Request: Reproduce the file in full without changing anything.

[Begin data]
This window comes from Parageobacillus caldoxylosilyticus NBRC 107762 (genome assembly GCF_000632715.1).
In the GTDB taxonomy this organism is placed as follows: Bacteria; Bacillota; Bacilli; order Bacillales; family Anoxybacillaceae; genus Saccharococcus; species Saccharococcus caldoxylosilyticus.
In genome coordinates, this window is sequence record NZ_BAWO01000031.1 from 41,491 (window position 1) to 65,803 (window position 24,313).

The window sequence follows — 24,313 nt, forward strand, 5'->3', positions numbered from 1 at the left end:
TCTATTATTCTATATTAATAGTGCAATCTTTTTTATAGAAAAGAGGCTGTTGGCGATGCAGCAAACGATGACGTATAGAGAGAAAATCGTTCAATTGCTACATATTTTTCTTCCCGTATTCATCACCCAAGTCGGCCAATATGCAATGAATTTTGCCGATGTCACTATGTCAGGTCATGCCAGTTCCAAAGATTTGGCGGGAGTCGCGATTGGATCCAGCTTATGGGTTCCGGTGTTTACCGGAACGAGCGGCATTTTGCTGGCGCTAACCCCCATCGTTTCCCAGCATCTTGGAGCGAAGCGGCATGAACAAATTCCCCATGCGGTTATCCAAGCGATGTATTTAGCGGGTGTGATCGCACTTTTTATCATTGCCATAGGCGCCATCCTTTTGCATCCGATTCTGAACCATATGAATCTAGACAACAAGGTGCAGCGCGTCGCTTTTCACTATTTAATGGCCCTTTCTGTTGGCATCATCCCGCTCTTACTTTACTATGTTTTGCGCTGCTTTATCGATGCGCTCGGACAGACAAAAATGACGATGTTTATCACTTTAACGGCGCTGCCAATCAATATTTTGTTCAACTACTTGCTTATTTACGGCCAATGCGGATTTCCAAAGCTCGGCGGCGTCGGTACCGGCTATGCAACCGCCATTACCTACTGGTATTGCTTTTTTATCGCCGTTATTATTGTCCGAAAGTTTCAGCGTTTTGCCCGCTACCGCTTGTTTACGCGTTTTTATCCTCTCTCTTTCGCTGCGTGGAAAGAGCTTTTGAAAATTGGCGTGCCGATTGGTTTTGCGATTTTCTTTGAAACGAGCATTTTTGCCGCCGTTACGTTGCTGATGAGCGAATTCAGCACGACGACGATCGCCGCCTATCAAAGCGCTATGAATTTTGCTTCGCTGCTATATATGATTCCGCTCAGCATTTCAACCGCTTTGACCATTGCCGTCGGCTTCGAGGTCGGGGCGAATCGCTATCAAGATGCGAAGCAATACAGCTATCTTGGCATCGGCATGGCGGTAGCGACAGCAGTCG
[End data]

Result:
This window comes from Parageobacillus caldoxylosilyticus NBRC 107762 (genome assembly GCF_000632715.1).
In the GTDB taxonomy this organism is placed as follows: Bacteria; Bacillota; Bacilli; order Bacillales; family Anoxybacillaceae; genus Saccharococcus; species Saccharococcus caldoxylosilyticus.
In genome coordinates, this window is sequence record NZ_BAWO01000031.1 from 41,491 (window position 1) to 65,803 (window position 24,313).

The window sequence follows — 24,313 nt, forward strand, 5'->3', positions numbered from 1 at the left end:
TCTATTATTCTATATTAATAGTGCAATCTTTTTTATAGAAAAGAGGCTGTTGGCGATGCAGCAAACGATGACGTATAGAGAGAAAATCGTTCAATTGCTACATATTTTTCTTCCCGTATTCATCACCCAAGTCGGCCAATATGCAATGAATTTTGCCGATGTCACTATGTCAGGTCATGCCAGTTCCAAAGATTTGGCGGGAGTCGCGATTGGATCCAGCTTATGGGTTCCGGTGTTTACCGGAACGAGCGGCATTTTGCTGGCGCTAACCCCCATCGTTTCCCAGCATCTTGGAGCGAAGCGGCATGAACAAATTCCCCATGCGGTTATCCAAGCGATGTATTTAGCGGGTGTGATCGCACTTTTTATCATTGCCATAGGCGCCATCCTTTTGCATCCGATTCTGAACCATATGAATCTAGACAACAAGGTGCAGCGCGTCGCTTTTCACTATTTAATGGCCCTTTCTGTTGGCATCATCCCGCTCTTACTTTACTATGTTTTGCGCTGCTTTATCGATGCGCTCGGACAGACAAAAATGACGATGTTTATCACTTTAACGGCGCTGCCAATCAATATTTTGTTCAACTACTTGCTTATTTACGGCCAATGCGGATTTCCAAAGCTCGGCGGCGTCGGTACCGGCTATGCAACCGCCATTACCTACTGGTATTGCTTTTTTATCGCCGTTATTATTGTCCGAAAGTTTCAGCGTTTTGCCCGCTACCGCTTGTTTACGCGTTTTTATCCTCTCTCTTTCGCTGCGTGGAAAGAGCTTTTGAAAATTGGCGTGCCGATTGGTTTTGCGATTTTCTTTGAAACGAGCATTTTTGCCGCCGTTACGTTGCTGATGAGCGAATTCAGCACGACGACGATCGCCGCCTATCAAAGCGCTATGAATTTTGCTTCGCTGCTATATATGATTCCGCTCAGCATTTCAACCGCTTTGACCATTGCCGTCGGCTTCGAGGTCGGGGCGAATCGCTATCAAGATGCGAAGCAATACAGCTATCTTGGCATCGGCATGGCGGTAGCGACAGCAGTCG